Continue reading the main story[5]

References

  1. ^ a federal law (www.justice.gov)
  2. ^ Continue reading the main story (www.nytimes.com)
  3. ^ Continue reading the main story (www.nytimes.com)
  4. ^ Continue reading the main story (www.nytimes.com)
  5. ^ Continue reading the main story (www.nytimes.com)
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After deadly smuggling case, officials charge truck driver and decry ‘crime against humanity’

(Monica Akhtar/The Washington Post)

SAN ANTONIO — The people packed into the sweltering tractor-trailer needed air. They banged on the walls for help, but the vehicle kept going. Trapped with as many as 200 people in the pitch-black trailer, they took turns breathing through a hole in the side. Some just passed out.

They had been tagged with colored tape, allowing the smugglers to more easily sort them at the journey’s end — who would be handed off to which awaiting vehicle.

The detailed account was laid out in a federal court filing Monday, coming from men who chronicled their harrowing journeys to a Walmart parking lot in San Antonio. Some had traveled hundreds of miles from central Mexico.

Prosecutors charged the truck’s driver — James Matthew Bradley Jr., 60 — with smuggling immigrants for financial gain resulting in death, a charge that could carry the death penalty because it resulted in people dying while in transit.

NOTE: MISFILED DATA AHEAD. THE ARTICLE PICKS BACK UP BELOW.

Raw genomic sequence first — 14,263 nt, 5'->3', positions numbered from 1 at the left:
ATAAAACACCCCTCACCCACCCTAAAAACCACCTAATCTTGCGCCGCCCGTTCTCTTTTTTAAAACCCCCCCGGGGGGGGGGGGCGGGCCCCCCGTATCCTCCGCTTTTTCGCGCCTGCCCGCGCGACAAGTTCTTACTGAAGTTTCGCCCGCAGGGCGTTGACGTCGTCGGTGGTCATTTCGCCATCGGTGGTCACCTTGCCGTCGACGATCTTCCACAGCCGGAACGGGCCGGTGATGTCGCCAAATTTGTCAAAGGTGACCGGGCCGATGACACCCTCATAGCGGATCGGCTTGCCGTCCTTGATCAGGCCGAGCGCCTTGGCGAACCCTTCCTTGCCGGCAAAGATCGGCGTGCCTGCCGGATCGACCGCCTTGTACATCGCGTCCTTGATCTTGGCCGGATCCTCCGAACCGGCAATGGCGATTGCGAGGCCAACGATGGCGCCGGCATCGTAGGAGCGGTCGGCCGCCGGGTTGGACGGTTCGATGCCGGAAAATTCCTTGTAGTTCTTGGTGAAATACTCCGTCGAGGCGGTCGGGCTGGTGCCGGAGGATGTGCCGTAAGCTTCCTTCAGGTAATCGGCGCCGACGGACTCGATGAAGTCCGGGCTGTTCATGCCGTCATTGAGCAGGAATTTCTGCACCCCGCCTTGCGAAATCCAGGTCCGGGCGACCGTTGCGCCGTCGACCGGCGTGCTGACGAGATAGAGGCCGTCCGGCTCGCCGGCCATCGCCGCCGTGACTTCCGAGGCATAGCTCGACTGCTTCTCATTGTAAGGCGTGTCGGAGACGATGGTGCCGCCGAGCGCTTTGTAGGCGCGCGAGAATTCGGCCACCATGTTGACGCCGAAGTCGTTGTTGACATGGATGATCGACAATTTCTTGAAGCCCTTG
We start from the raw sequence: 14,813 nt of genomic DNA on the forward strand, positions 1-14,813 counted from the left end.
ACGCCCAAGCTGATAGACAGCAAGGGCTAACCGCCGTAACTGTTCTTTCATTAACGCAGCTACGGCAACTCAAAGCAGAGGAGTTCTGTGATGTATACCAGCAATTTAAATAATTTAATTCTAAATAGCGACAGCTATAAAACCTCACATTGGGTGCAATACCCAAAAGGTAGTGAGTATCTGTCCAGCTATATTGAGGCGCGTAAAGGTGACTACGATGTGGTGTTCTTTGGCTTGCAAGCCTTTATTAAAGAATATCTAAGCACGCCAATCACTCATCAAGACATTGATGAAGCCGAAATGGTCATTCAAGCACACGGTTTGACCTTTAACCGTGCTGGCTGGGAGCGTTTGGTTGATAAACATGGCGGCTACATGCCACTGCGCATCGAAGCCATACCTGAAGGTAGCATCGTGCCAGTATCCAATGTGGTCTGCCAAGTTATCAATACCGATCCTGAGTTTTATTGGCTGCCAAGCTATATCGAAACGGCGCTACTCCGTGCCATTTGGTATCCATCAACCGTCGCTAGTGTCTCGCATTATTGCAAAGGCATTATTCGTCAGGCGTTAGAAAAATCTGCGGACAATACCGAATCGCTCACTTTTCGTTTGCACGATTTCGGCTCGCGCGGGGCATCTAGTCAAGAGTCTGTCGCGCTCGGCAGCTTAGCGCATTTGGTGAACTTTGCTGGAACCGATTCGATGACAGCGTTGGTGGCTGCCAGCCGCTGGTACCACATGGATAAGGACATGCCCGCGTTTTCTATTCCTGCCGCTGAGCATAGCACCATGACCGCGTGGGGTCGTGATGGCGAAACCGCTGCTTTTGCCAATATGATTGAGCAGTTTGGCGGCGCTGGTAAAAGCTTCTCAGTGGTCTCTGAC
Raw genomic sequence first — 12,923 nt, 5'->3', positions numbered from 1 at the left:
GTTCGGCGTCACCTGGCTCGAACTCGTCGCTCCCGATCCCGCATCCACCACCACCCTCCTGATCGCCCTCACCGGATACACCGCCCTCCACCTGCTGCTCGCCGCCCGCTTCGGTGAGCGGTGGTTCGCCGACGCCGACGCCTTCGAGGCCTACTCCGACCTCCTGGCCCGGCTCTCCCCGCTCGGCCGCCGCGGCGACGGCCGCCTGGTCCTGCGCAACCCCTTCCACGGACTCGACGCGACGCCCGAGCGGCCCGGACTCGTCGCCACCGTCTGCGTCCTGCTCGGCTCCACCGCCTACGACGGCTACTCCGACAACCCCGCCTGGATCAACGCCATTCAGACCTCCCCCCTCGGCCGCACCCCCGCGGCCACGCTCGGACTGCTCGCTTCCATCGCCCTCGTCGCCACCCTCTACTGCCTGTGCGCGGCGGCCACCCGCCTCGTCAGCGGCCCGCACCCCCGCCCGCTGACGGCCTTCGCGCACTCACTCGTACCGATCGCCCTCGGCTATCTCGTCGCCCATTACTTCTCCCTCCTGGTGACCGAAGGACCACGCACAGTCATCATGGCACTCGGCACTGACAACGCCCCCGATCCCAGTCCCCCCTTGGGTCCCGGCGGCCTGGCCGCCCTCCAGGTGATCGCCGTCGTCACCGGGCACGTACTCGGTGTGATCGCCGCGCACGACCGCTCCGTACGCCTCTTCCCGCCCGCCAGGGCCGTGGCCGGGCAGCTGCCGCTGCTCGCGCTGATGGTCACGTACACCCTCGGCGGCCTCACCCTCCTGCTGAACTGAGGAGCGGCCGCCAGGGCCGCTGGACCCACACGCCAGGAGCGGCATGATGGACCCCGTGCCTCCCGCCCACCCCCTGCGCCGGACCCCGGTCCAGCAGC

At least eight migrants perished inside the trailer; two others died later. Dozens of others remain in seven area hospitals, some with critical injuries. All of the dead or injured were undocumented, federal authorities said.

It’s unknown what happened to the scores of others who the migrants told investigators had been in the trailer with them.

Before the truck was found in the Walmart parking lot here in Texas’s second-biggest city, some travelers had spent days held in a house near the border with Mexico. Some were told to pay a group linked to a deadly Mexican drug cartel thousands of dollars for safe passage across the Rio Grande. Bradley told authorities he was unaware of the trailer’s cargo and was surprised when he realized people had been trapped inside.